Employers are concerned about the impact on productivity and turnover. Research by Todd Baker, a senior fellow at Columbia University’s Richman Center for Business, Law and Public Policy, looked at 16 companies in the U.K. that offered payroll loans and found that borrowers had, on average, an annualized attrition rate 28% lower than the rate for all employees.

Mary Haynes, chief executive of Nazareth Home, which runs long-term-care facilities in Louisville, Ky., said the company began offering accelerated paychecks through PayActiv Inc. two years ago after realizing many of its staff were incurring late fees and using payday loans. PayActiv works with 500 employers, including Walmart.

Of Nazareth’s 400 employees, 338 are enrolled in PayActiv and 280 use it regularly, Ms. Haynes said.

The benefit attracts workers and saves Nazareth money, Ms. Haynes said, by “practically eliminating” its use of a staffing agency some workers preferred because the agency provided access to paycheck advances.

Typically, payday loans charge $15 for every $100 borrowed. Bank overdraft fees often cost about $35. In contrast, PayActiv charges $5 per pay period when an employee uses the service, which also includes financial counseling and online bill payments.

Some point out that a $5 fee can equate to a high annualized percentage rate on a small short-term loan.

State officials also have concerns. Regulators in 10 states, including New York, are investigating whether the payroll-advance services are violating state banking laws. The companies that provide this service maintain that they give employees access to money they have already earned and aren’t lenders.

Robyn McGuffin, a medication technician at Nazareth Home, says PayActiv has helped her avoid late and overdraft fees of as much as $80 a month.

Ms. McGuffin, 36 years old, says she typically uses PayActiv once or twice per pay period, generally for bills due before her next paycheck arrives. The Louisville resident also used it to buy a new car battery and cover her fiancé’s share of the household expenses when he was temporarily out of work due to a medical emergency.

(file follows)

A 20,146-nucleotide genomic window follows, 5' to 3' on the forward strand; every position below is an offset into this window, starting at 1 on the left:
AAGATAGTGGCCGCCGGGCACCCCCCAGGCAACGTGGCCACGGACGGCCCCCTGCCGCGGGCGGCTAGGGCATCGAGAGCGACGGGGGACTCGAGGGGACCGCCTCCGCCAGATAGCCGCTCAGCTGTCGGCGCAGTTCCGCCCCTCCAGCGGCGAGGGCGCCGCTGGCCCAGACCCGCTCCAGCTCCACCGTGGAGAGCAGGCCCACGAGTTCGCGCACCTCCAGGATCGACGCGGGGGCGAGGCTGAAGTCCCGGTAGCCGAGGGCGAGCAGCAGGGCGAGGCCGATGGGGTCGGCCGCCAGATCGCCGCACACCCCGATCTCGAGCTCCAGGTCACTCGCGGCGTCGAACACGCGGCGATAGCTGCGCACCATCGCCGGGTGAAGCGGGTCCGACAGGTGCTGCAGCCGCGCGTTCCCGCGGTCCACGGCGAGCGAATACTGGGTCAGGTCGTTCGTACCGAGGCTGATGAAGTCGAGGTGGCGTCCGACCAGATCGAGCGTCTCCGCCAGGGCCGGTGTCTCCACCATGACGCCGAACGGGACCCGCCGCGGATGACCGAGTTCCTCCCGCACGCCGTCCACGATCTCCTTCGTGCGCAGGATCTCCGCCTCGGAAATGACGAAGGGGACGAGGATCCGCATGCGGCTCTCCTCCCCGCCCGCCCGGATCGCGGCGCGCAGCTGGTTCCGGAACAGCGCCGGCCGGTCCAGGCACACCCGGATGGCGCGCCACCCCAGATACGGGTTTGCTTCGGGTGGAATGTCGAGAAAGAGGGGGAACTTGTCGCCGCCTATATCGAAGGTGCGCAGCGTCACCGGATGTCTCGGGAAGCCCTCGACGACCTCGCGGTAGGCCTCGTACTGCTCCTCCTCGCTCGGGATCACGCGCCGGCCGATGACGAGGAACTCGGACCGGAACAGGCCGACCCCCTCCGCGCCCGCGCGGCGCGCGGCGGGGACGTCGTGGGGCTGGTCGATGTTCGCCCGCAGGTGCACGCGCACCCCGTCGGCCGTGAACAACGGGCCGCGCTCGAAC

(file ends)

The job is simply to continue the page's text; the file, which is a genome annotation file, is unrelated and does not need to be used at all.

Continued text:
By avoiding late fees, Ms. McGuffin, who earns about $16 an hour, said she has been able to splurge on the occasional restaurant meal or toy for her daughter. “I don’t freak out as much about bills, because I know I have the option to access money if I need to.”

Some employers pair loans or accelerated paychecks with online tools to help workers budget, reduce debt and amass emergency savings.

Walmart introduced salary advances in late 2017. It has seen employees rely less on payday loans and bank overdrafts, said David Hoke, who oversees health and well-being.

Employees pay $6 a month to use PayActiv. It is embedded in an app called Even, which also includes a budgeting service that nudges users to save surpluses. Walmart covers the cost for one month per quarter and caps the amount workers can accelerate at 50% of pay. Of the company’s 1.4 million workers, 380,000 are frequent app users, Mr. Hoke said.

For those in need of larger sums, some employers offer loan services that typically advance as much as $5,000, with repayments deducted from workers’ paychecks over four months to a couple years.

Lender Kashable approves “more than 60%” of applicants, said co-CEO Einat Steklov. It considers factors including job tenure and credit scores.

The average user has a subprime credit score and pays an annual interest rate of about 20%, Ms. Steklov said. Kashable’s default rate is 5%. Borrowers who leave their jobs before repaying in full generally switch to automated bank transfers.

Pima County, Ariz., has offered its 7,000 employees Kashable loans since 2016. Nearly 500 workers, many with credit scores below 650, have borrowed an average of $2,000 each, said county supervisor Richard Elías.

Mr. Elías said nearly half reported using the loan to pay off higher-cost debt, and many purchased or repaired cars.

“Anything we can do to make the economic lives of our workers more stable benefits us” in the form of higher productivity, said Mr. Elías.